Steelman Plantation (A Spirit Quest Cache)
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The cache is not located near a grave...Do not disturb monuments. If you find a fallen US flag, please stick it back in the ground. As always, please be respectful, and cache in, trash out.
WELCOME TO The Steelman Burial Ground in Atlantic County.
This cache gives you two cemeteries for the price of one. Situated behind the Veteran's Memorial Park in Estell Manor, it is much older than the cemetery that overshadows it.
It memorializes the Steelman family, whose lineage is listed here:
Steelman Lineage. —
James Steelman, Gentleman, who was connected with Old Swedes' Church in Philadelphia, is the first of the line.
He first appears at Great Egg Harbor in 1693. He served as a Justice of the County Court, and owned large tracts of land. His wife was Susannah Toy, whose mother was Chris- tina Toy of Cinnaminson Township, Burlington Co. James Steelman died in 1734.
Andrew ^ Steelman was born about 1689/90. His wife's name was Judith. He owned large tracts of land, including the greater part of Absecon Beach, on which Atlantic City now stands. He died a young man in 1737.
Andrew ^ Steelman was born in 1719, and died February 9, 1772, aged 53 years. He married by license of June 3, 1747, Hannah Ingersoll. He owned large tracts of land and had saw- mills at Stevens Creek, now Estellville.
Frederick * Steelman was born March 25, 1752, and died July 29, 1809. He married, by license of October 4, 1773, Naomi, daughter of Joseph and Elizabeth (Ingersoll) Edwards, who was born in 1755, and died August 21, 1847. Frederick Steelman was a justice of the County Court from 1793 to 1798 ; and served as a private in the Revolution.
Judith '^ Steelman married John Scull, who was the father of Jonathan, and grandfather of Mary Jane Scull, who married the Rev. Dr. Wesley Lake, February 6, 1864.]
Children : 324. i. Carrie Lorena, b. July 30, 1867. ii. Charles Pitman, b. Jan. 10, 1869. He lives at Ocean City, where he is engaged in the real estate business. He is also Secretary of the Ocean City Association. He is a graduate of Wesleyan University in the Class of 1894.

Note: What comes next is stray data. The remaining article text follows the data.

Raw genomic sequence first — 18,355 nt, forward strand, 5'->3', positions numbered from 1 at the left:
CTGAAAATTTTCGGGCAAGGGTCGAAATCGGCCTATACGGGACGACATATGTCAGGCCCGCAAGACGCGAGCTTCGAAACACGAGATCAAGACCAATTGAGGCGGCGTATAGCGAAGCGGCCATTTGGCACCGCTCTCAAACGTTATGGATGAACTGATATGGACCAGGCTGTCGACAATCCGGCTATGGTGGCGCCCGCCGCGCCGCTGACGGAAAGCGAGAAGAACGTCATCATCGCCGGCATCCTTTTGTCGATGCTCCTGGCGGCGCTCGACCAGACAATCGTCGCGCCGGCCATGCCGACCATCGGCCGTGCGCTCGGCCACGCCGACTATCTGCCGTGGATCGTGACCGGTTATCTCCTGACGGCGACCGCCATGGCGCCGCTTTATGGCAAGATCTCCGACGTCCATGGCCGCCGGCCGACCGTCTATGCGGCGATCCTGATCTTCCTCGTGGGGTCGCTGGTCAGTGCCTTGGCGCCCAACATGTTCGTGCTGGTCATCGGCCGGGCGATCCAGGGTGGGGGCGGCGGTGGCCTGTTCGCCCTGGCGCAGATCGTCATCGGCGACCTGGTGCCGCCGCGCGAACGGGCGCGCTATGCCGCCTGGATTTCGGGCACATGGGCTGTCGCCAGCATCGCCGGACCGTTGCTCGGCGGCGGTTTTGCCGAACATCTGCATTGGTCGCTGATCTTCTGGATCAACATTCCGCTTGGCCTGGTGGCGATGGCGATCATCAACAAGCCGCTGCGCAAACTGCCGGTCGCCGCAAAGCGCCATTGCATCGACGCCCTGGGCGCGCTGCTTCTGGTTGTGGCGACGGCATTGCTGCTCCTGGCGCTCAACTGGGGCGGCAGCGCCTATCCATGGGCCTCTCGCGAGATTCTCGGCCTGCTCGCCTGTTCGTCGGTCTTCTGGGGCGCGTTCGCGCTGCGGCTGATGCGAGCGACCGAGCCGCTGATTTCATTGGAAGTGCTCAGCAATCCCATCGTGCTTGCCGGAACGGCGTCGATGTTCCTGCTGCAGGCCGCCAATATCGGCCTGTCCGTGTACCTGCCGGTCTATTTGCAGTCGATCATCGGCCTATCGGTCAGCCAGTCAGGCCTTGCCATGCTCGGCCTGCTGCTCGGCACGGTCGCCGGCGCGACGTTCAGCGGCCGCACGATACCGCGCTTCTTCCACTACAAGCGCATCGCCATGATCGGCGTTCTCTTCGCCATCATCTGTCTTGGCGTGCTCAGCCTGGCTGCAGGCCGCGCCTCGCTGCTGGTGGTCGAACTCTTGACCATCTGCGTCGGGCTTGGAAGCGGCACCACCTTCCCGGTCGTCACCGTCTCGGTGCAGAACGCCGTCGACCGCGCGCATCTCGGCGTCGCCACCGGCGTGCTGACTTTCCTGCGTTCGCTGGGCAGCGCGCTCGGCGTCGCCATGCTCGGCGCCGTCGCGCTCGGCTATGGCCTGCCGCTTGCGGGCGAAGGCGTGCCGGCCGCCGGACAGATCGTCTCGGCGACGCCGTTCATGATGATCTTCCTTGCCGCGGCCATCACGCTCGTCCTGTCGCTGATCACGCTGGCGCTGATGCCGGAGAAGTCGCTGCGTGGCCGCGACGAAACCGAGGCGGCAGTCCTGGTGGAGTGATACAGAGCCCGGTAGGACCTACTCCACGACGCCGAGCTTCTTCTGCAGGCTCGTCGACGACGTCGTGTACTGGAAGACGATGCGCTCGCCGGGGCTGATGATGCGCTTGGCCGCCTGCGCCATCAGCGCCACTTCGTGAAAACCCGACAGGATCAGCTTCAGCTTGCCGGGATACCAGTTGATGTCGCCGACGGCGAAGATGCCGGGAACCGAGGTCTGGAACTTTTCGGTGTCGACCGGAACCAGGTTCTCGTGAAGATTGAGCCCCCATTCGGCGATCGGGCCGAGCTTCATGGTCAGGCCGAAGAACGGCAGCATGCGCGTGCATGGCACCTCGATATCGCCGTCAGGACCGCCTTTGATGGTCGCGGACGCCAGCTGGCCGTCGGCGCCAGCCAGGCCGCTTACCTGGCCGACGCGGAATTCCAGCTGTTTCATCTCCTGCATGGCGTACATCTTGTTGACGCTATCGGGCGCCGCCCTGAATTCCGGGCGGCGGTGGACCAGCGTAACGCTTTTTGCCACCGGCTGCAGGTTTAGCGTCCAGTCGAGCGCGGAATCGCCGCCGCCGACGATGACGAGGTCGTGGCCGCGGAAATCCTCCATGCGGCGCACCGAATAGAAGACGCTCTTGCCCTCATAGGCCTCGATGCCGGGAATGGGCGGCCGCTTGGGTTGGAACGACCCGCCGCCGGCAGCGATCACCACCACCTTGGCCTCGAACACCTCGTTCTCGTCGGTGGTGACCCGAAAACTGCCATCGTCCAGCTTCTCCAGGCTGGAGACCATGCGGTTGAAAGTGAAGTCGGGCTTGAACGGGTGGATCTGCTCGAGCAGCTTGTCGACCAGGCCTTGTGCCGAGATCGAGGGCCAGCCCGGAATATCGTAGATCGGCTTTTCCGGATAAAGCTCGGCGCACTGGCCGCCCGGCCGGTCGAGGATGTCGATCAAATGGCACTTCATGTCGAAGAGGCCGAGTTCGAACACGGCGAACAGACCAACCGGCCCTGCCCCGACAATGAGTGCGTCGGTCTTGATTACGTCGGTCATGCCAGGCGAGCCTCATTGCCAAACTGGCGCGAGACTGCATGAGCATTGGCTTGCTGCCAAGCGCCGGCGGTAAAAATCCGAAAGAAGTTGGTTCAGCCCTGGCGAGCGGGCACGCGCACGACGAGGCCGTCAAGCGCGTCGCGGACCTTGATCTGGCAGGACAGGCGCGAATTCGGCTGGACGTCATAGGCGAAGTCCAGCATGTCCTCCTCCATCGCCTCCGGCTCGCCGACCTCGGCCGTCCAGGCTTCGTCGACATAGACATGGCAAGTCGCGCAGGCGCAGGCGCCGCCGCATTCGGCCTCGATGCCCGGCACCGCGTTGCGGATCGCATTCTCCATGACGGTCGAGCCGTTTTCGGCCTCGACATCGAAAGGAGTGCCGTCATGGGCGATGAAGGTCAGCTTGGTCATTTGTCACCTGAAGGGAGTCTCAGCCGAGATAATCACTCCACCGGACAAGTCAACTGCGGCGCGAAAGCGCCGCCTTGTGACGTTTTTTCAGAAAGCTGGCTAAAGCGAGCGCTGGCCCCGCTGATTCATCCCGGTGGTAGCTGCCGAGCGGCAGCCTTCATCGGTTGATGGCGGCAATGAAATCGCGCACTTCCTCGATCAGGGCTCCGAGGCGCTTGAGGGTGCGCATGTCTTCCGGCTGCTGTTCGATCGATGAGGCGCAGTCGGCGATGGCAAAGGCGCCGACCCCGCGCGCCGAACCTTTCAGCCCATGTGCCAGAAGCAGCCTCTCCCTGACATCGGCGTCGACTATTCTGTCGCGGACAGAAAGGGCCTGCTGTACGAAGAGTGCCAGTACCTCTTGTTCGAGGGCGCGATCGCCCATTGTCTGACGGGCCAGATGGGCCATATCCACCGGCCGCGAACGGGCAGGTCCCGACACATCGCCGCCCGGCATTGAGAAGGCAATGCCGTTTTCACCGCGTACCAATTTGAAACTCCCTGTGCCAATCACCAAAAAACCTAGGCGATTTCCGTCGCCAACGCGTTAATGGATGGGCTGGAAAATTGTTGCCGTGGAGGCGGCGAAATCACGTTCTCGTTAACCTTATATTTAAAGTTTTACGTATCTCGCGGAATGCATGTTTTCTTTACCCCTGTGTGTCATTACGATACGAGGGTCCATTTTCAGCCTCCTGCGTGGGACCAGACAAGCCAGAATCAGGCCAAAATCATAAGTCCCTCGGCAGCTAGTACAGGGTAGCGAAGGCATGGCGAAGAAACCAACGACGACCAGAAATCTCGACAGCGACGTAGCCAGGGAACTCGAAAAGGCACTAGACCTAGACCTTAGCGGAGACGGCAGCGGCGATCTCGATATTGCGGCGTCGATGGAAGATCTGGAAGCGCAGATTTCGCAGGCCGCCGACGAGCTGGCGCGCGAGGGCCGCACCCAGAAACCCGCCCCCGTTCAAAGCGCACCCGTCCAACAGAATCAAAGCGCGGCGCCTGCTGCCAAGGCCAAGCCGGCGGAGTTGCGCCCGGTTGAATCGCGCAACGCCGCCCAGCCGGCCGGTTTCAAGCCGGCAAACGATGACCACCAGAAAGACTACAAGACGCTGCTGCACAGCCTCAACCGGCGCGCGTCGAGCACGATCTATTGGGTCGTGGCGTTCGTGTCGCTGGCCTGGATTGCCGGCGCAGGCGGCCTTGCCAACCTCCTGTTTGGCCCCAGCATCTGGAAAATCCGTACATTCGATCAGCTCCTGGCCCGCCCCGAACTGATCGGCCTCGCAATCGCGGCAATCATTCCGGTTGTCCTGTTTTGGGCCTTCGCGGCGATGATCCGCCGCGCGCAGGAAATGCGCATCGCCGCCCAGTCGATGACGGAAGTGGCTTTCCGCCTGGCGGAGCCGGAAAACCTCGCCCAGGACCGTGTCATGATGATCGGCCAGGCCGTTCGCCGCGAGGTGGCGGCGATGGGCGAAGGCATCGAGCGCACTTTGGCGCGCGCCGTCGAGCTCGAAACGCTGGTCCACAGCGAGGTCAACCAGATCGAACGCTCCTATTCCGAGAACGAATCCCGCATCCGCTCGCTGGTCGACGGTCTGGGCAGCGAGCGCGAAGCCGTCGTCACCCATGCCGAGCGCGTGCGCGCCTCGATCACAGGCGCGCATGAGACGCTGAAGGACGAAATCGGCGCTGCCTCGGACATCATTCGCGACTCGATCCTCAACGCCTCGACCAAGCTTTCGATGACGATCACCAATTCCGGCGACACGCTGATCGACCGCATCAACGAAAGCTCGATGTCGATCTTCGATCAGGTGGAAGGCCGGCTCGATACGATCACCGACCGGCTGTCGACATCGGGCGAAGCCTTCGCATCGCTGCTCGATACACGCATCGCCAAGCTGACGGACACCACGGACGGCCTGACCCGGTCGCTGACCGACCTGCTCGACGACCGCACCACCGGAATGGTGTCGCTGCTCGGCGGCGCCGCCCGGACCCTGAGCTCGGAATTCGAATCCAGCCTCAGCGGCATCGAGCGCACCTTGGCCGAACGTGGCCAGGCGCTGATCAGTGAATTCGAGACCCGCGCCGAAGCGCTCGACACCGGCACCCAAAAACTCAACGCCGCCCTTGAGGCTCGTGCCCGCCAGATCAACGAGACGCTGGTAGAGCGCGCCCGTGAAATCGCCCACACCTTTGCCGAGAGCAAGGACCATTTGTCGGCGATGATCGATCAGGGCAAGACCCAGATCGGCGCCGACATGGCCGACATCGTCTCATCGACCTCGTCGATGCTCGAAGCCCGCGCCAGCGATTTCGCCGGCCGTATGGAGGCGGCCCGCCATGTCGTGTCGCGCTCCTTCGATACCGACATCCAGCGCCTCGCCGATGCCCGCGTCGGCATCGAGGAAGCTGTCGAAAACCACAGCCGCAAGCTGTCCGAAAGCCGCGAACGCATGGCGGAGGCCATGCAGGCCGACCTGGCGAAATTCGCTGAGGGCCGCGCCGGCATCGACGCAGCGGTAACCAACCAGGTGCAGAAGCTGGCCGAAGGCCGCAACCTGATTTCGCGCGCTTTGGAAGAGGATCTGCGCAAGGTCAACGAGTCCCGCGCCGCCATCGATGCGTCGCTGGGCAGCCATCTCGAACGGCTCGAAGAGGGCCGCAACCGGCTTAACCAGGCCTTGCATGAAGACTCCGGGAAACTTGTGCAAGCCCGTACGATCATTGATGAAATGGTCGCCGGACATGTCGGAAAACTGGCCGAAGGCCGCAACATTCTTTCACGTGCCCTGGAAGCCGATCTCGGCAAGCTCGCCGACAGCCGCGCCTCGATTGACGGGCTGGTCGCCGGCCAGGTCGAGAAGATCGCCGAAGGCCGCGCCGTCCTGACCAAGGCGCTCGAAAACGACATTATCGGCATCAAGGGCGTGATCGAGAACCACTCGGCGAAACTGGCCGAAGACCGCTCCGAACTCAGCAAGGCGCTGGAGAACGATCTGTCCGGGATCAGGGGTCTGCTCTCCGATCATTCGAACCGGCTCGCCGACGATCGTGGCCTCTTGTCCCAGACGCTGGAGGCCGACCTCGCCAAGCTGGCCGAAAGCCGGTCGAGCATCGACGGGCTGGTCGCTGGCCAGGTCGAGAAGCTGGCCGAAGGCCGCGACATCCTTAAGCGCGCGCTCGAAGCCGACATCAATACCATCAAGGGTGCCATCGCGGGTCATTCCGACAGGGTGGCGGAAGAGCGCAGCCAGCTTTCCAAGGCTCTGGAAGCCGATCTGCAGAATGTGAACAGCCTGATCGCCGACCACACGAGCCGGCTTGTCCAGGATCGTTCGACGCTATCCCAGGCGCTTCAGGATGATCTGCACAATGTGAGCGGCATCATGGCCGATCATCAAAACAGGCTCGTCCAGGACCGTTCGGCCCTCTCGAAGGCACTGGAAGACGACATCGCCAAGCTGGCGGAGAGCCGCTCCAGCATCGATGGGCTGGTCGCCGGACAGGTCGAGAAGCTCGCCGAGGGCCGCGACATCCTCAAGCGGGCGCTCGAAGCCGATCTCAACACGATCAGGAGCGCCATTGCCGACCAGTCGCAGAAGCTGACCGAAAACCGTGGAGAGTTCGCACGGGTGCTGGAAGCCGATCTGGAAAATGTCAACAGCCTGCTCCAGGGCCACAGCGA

3-4, 8-4, 2-4, 3-4, 7-4, 9-3, 4-3
8-3. 10-4, 5-4, 6-4, 10-3, 3-4, 3-4, 7-3
Cemeteries are places of learning that tie the young and old together to who we are and where we have come from. From cemeteries we can learn about the lives of people who make up a community. We can learn about landscapes and plants. We can enjoy artwork and architecture.
You have probably noticed symbols on most headstones. These symbols, for the most part, have meaning. If you would like to see what these symbols mean, please click HERE So walk around, admire the area and learn something interesting. We hope you enjoy your visit!
The Spirit Quest series began in Indiana and has grown to include numerous other areas. It is designed to take you to historic cemeteries or other historic sites.
We have brought this series to New Jersey to help identify cemetery caches and to help teach cachers about those that went before them. If you have a cache or know of a cache in New Jersey that you feel would be a nice addition to the series, please contact Gipsie at firstname.lastname@example.org. I will research and get information about your cemetery and help you with any html and pictures for your cache page.
In five years, the quest has grown to over seven hundred caches hidden in Indiana, Ohio, Michigan, North Dakota, Georgia, Wisconsin, Minnesota and Ontario (and now New Jersey) and the hiders have grown to over fifty cacher teams. Thousands of cacher accounts had logged over 50,000 finds on these series.
You can check your answers for this puzzle on Geochecker.com.
(No hints available.)
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Coordinates are in the WGS84 datum